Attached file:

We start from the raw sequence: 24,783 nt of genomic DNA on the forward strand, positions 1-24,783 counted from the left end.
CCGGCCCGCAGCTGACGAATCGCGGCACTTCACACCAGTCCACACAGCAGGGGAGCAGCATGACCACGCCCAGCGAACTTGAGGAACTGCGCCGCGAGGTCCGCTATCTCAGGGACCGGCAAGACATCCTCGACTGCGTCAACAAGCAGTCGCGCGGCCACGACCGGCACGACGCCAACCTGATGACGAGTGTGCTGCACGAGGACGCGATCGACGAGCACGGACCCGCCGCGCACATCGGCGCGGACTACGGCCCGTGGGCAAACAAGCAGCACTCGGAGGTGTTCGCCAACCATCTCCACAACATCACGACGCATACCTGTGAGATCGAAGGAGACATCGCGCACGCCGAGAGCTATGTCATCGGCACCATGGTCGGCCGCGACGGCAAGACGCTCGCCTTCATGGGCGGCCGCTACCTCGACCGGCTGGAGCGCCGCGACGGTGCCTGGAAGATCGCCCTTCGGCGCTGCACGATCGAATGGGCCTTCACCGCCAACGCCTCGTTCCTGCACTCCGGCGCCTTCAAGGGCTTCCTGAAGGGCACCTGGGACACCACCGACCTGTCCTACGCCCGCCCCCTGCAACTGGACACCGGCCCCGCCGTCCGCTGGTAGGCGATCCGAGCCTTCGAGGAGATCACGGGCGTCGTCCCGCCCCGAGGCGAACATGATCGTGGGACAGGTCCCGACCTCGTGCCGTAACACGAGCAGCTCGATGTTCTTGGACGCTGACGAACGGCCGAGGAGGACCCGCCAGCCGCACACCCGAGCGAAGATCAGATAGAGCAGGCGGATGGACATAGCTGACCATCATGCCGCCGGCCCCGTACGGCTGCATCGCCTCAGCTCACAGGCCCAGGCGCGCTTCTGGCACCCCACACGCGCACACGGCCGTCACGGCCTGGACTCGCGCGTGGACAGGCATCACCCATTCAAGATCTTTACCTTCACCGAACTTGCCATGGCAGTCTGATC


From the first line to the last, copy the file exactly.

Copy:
We start from the raw sequence: 24,783 nt of genomic DNA on the forward strand, positions 1-24,783 counted from the left end.
CCGGCCCGCAGCTGACGAATCGCGGCACTTCACACCAGTCCACACAGCAGGGGAGCAGCATGACCACGCCCAGCGAACTTGAGGAACTGCGCCGCGAGGTCCGCTATCTCAGGGACCGGCAAGACATCCTCGACTGCGTCAACAAGCAGTCGCGCGGCCACGACCGGCACGACGCCAACCTGATGACGAGTGTGCTGCACGAGGACGCGATCGACGAGCACGGACCCGCCGCGCACATCGGCGCGGACTACGGCCCGTGGGCAAACAAGCAGCACTCGGAGGTGTTCGCCAACCATCTCCACAACATCACGACGCATACCTGTGAGATCGAAGGAGACATCGCGCACGCCGAGAGCTATGTCATCGGCACCATGGTCGGCCGCGACGGCAAGACGCTCGCCTTCATGGGCGGCCGCTACCTCGACCGGCTGGAGCGCCGCGACGGTGCCTGGAAGATCGCCCTTCGGCGCTGCACGATCGAATGGGCCTTCACCGCCAACGCCTCGTTCCTGCACTCCGGCGCCTTCAAGGGCTTCCTGAAGGGCACCTGGGACACCACCGACCTGTCCTACGCCCGCCCCCTGCAACTGGACACCGGCCCCGCCGTCCGCTGGTAGGCGATCCGAGCCTTCGAGGAGATCACGGGCGTCGTCCCGCCCCGAGGCGAACATGATCGTGGGACAGGTCCCGACCTCGTGCCGTAACACGAGCAGCTCGATGTTCTTGGACGCTGACGAACGGCCGAGGAGGACCCGCCAGCCGCACACCCGAGCGAAGATCAGATAGAGCAGGCGGATGGACATAGCTGACCATCATGCCGCCGGCCCCGTACGGCTGCATCGCCTCAGCTCACAGGCCCAGGCGCGCTTCTGGCACCCCACACGCGCACACGGCCGTCACGGCCTGGACTCGCGCGTGGACAGGCATCACCCATTCAAGATCTTTACCTTCACCGAACTTGCCATGGCAGTCTGATC